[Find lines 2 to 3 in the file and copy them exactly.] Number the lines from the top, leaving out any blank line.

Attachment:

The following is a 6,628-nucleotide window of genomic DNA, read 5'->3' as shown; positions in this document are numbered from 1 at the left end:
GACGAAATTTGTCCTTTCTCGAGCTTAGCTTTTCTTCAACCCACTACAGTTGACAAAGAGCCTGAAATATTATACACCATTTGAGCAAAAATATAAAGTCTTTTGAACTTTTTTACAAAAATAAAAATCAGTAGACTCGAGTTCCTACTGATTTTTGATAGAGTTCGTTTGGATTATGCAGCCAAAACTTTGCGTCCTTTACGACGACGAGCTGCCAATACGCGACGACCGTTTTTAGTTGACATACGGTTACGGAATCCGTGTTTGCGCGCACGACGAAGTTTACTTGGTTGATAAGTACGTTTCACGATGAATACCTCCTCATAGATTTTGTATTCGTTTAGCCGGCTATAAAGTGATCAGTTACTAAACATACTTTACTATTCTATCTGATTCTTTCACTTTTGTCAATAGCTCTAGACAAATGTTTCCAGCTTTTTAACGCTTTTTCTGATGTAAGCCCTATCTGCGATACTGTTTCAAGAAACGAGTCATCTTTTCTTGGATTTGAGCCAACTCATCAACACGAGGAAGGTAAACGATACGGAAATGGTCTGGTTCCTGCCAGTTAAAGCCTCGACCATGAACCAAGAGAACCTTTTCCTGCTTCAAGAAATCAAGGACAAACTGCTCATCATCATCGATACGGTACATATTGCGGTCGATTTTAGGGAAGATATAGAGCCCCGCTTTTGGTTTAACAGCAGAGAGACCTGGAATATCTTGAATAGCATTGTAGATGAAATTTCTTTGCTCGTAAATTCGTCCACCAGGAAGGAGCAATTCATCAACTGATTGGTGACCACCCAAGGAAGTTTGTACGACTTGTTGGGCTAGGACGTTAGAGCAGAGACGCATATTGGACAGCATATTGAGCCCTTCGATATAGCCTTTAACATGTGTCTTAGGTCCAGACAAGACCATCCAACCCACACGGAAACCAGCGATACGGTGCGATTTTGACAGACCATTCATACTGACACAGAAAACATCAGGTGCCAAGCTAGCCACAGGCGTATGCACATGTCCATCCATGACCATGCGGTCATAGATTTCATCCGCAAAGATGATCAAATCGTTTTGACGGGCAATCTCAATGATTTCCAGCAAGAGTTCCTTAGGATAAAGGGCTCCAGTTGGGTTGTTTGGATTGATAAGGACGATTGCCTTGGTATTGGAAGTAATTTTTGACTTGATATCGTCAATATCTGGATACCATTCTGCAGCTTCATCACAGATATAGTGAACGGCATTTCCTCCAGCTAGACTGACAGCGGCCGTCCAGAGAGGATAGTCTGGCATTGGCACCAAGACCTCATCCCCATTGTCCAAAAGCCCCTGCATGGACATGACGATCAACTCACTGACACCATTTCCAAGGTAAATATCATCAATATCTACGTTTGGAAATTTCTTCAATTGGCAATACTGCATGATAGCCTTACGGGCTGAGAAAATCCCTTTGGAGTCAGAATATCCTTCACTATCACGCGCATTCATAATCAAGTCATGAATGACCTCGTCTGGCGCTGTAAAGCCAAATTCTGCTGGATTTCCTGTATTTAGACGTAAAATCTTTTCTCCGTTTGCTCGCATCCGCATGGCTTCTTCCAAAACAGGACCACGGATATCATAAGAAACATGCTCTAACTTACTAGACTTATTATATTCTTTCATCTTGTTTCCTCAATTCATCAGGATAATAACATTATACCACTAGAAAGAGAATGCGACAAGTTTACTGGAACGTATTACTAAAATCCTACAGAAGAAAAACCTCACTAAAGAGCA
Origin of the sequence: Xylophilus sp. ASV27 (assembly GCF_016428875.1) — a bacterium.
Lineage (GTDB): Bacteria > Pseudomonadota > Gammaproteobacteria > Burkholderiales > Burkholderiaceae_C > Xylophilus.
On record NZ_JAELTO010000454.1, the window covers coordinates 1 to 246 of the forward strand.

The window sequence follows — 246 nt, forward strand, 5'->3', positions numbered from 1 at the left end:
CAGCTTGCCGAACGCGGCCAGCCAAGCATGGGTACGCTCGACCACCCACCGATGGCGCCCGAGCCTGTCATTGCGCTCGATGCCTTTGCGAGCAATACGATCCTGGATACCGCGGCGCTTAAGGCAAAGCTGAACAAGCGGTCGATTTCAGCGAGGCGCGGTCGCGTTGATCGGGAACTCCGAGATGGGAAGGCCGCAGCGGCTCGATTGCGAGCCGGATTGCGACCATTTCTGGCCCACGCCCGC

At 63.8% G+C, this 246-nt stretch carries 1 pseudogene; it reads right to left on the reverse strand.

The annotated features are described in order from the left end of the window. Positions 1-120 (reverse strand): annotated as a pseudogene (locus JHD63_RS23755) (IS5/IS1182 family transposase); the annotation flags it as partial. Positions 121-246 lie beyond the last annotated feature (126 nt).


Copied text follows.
GACGAAATTTGTCCTTTCTCGAGCTTAGCTTTTCTTCAACCCACTACAGTTGACAAAGAGCCTGAAATATTATACACCATTTGAGCAAAAATATAAAGTCTTTTGAACTTTTTTACAAAAATAAAAATCAGTAGACTCGAGTTCCTACTGATTTTTGATAGAGTTCGTTTGGATTATGCAGCCAAAACTTTGCGTCCTTTACGACGACGAGCTGCCAATACGCGACGACCGTTTTTAGTTGACATACGGTTACGGAATCCGTGTTTGCGCGCACGACGAAGTTTACTTGGTTGATAAGTACGTTTCACGATGAATACCTCCTCATAGATTTTGTATTCGTTTAGCCGGCTATAAAGTGATCAGTTACTAAACATACTTTACTATTCTATCTGATTCTTTCACTTTTGTCAATAGCTCTAGACAAATGTTTCCAGCTTTTTAACGCTTTTTCTGATGTAAGCCCTATCTGCGATACTGTTTCAAGAAACGAGTCATCTTTTCTTGGATTTGAGCCAACTCATCAACACGAGGAAGGTAAACGATACGGAAATGGTCTGGTTCCTGCCAGTTAAAGCCTCGACCATGAACCAAGAGAACCTTTTCCTGCTTCAAGAAATCAAGGACAAACTGCTCATCATCATCGATACGGTACATATTGCGGTCGATTTTAGGGAAGATATAGAGCCCCGCTTTTGGTTTAACAGCAGAGAGACCTGGAATATCTTGAATAGCATTGTAGATGAAATTTCTTTGCTCGTAAATTCGTCCACCAGGAAGGAGCAATTCATCAACTGATTGGTGACCACCCAAGGAAGTTTGTACGACTTGTTGGGCTAGGACGTTAGAGCAGAGACGCATATTGGACAGCATATTGAGCCCTTCGATATAGCCTTTAACATGTGTCTTAGGTCCAGACAAGACCATCCAACCCACACGGAAACCAGCGATACGGTGCGATTTTGACAGACCATTCATACTGACACAGAAAACATCAGGTGCCAAGCTAGCCACAGGCGTATGCACATGTCCATCCATGACCATGCGGTCATAGATTTCATCCGCAAAGATGATCAAATCGTTTTGACGGGCAATCTCAATGATTTCCAGCAAGAGTTCCTTAGGATAAAGGGCTCCAGTTGGGTTGTTTGGATTGATAAGGACGATTGCCTTGGTATTGGAAGTAATTTTTGACTTGATATCGTCAATATCTGGATACCATTCTGCAGCTTCATCACAGATATAGTGAACGGCATTTCCTCCAGCTAGACTGACAGCGGCCGTCCAGAGAGGATAGTCTGGCATTGGCACCAAGACCTCATCCCCATTGTCCAAAAGCCCCTGCATGGACATGACGATCAACTCACTGACACCATTTCCAAGGTAAATATCATCAATATCTACGTTTGGAAATTTCTTCAATTGGCAATACTGCATGATAGCCTTACGGGCTGAGAAAATCCCTTTGGAGTCAGAATATCCTTCACTATCACGCGCATTCATAATCAAGTCATGAATGACCTCGTCTGGCGCTGTAAAGCCAAATTCTGCTGGATTTCCTGTATTTAGACGTAAAATCTTTTCTCCGTTTGCTCGCATCCGCATGGCTTCTTCCAAAACAGGACCACGGATATCATAAGAAACATGCTCTAACTTACTAGACTTATTATATTCTTTCATCTTGTTTCCTCAATTCATCAGGATAATAACATTATACCACTAGAAAGAGAATGCGACAAGTTTACTGGAACGTATTACTAAAATCCTACAGAAGAAAAACCTCACTAAAGAGCA
Origin of the sequence: Xylophilus sp. ASV27 (assembly GCF_016428875.1) — a bacterium.